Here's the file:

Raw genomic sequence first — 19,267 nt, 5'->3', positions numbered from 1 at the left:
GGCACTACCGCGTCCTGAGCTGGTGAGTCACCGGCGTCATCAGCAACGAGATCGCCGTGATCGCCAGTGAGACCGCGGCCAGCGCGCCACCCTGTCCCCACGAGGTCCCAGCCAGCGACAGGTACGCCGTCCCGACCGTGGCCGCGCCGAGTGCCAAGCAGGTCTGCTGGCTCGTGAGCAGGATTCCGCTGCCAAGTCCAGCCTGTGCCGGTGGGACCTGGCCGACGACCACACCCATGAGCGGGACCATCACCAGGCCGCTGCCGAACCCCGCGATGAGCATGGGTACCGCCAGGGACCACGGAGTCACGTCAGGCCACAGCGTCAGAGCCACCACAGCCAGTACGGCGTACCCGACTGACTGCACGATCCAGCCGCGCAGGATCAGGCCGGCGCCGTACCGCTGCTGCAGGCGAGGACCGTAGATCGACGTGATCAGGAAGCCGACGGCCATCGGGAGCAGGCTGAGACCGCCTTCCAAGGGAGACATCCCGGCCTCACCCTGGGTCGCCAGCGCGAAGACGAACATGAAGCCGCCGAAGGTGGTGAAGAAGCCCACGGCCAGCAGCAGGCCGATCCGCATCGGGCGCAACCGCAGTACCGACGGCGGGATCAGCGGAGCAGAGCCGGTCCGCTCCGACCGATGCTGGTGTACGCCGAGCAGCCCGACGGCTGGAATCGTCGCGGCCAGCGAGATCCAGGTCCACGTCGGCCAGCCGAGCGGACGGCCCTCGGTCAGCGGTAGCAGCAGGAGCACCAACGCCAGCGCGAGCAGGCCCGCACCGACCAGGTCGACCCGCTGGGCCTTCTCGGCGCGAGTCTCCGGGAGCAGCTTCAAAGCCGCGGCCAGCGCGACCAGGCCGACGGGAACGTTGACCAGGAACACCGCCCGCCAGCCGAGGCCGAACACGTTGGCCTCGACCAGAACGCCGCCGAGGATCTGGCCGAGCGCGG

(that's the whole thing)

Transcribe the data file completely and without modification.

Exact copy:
Raw genomic sequence first — 19,267 nt, 5'->3', positions numbered from 1 at the left:
GGCACTACCGCGTCCTGAGCTGGTGAGTCACCGGCGTCATCAGCAACGAGATCGCCGTGATCGCCAGTGAGACCGCGGCCAGCGCGCCACCCTGTCCCCACGAGGTCCCAGCCAGCGACAGGTACGCCGTCCCGACCGTGGCCGCGCCGAGTGCCAAGCAGGTCTGCTGGCTCGTGAGCAGGATTCCGCTGCCAAGTCCAGCCTGTGCCGGTGGGACCTGGCCGACGACCACACCCATGAGCGGGACCATCACCAGGCCGCTGCCGAACCCCGCGATGAGCATGGGTACCGCCAGGGACCACGGAGTCACGTCAGGCCACAGCGTCAGAGCCACCACAGCCAGTACGGCGTACCCGACTGACTGCACGATCCAGCCGCGCAGGATCAGGCCGGCGCCGTACCGCTGCTGCAGGCGAGGACCGTAGATCGACGTGATCAGGAAGCCGACGGCCATCGGGAGCAGGCTGAGACCGCCTTCCAAGGGAGACATCCCGGCCTCACCCTGGGTCGCCAGCGCGAAGACGAACATGAAGCCGCCGAAGGTGGTGAAGAAGCCCACGGCCAGCAGCAGGCCGATCCGCATCGGGCGCAACCGCAGTACCGACGGCGGGATCAGCGGAGCAGAGCCGGTCCGCTCCGACCGATGCTGGTGTACGCCGAGCAGCCCGACGGCTGGAATCGTCGCGGCCAGCGAGATCCAGGTCCACGTCGGCCAGCCGAGCGGACGGCCCTCGGTCAGCGGTAGCAGCAGGAGCACCAACGCCAGCGCGAGCAGGCCCGCACCGACCAGGTCGACCCGCTGGGCCTTCTCGGCGCGAGTCTCCGGGAGCAGCTTCAAAGCCGCGGCCAGCGCGACCAGGCCGACGGGAACGTTGACCAGGAACACCGCCCGCCAGCCGAGGCCGAACACGTTGGCCTCGACCAGAACGCCGCCGAGGATCTGGCCGAGCGCGG